Not a metaphor, the town ensepulchers fire.
A coal really, the roundness rolls out a rattling sound
as they lower the coffin. The twister hits a little later,
rips away the ribs of Tim’s barn. The chimera turns
in tiny funnels. I try to recall why we should entomb
a coal – still enkindled, still in its solid form.
In the subterrane we sip rotted wine, talk about
the life and time of the fire. The best of it. The worst.
Someone wants a smoke. No indulgence spoils him.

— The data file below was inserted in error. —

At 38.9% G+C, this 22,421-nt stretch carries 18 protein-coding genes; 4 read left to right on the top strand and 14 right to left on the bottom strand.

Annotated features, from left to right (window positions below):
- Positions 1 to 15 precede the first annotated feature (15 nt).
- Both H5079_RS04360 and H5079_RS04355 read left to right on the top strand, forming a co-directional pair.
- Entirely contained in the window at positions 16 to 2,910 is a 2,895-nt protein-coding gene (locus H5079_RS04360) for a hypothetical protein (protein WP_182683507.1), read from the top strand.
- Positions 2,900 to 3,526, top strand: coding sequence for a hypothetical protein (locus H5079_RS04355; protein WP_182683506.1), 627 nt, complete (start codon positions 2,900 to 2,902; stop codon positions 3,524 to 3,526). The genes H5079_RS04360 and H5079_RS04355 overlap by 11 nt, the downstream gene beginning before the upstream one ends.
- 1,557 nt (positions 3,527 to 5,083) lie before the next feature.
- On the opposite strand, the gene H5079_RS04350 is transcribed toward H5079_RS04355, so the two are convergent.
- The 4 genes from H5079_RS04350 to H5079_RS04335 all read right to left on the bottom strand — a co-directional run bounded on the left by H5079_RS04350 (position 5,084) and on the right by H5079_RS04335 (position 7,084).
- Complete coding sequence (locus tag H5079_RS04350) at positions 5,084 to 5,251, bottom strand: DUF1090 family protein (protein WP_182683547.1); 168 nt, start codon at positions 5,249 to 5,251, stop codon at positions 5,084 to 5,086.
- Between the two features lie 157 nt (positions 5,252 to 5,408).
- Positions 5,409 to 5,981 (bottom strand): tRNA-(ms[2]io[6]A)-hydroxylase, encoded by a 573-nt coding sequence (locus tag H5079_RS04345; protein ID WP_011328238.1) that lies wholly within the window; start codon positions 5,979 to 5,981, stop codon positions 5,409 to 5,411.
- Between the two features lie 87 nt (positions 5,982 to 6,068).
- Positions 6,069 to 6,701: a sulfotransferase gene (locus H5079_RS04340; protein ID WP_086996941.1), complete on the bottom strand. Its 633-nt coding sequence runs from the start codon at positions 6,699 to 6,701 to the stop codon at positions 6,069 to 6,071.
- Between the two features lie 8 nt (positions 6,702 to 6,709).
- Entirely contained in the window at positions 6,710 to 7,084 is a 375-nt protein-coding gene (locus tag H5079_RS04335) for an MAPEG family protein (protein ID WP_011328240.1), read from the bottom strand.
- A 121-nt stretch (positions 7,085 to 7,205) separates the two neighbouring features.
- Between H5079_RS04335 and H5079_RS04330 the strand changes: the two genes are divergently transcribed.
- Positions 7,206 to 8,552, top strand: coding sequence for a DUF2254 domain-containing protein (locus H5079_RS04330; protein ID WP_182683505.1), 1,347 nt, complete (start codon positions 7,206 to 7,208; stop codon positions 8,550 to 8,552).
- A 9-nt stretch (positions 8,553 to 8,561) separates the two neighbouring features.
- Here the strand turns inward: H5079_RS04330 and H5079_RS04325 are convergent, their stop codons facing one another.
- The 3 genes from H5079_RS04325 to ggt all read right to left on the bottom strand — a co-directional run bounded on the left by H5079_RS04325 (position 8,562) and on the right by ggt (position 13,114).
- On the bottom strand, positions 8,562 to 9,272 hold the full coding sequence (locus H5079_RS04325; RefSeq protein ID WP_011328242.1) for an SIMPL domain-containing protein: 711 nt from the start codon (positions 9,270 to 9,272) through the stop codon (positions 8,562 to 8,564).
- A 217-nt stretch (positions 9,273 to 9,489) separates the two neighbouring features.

No remedy as well. The gale ignites something, not fire,
I am sure. The town buries the fire. My mother shakes her head,
“You never know what can bring something back.”;
a rod of lightning strikes.
The author of 'Postmarked Quarantine' has eight books to his credit. He is a journalist, father, and the editor of 'Words Surfacing.’ His works have been translated into twelve languages, published across the globe.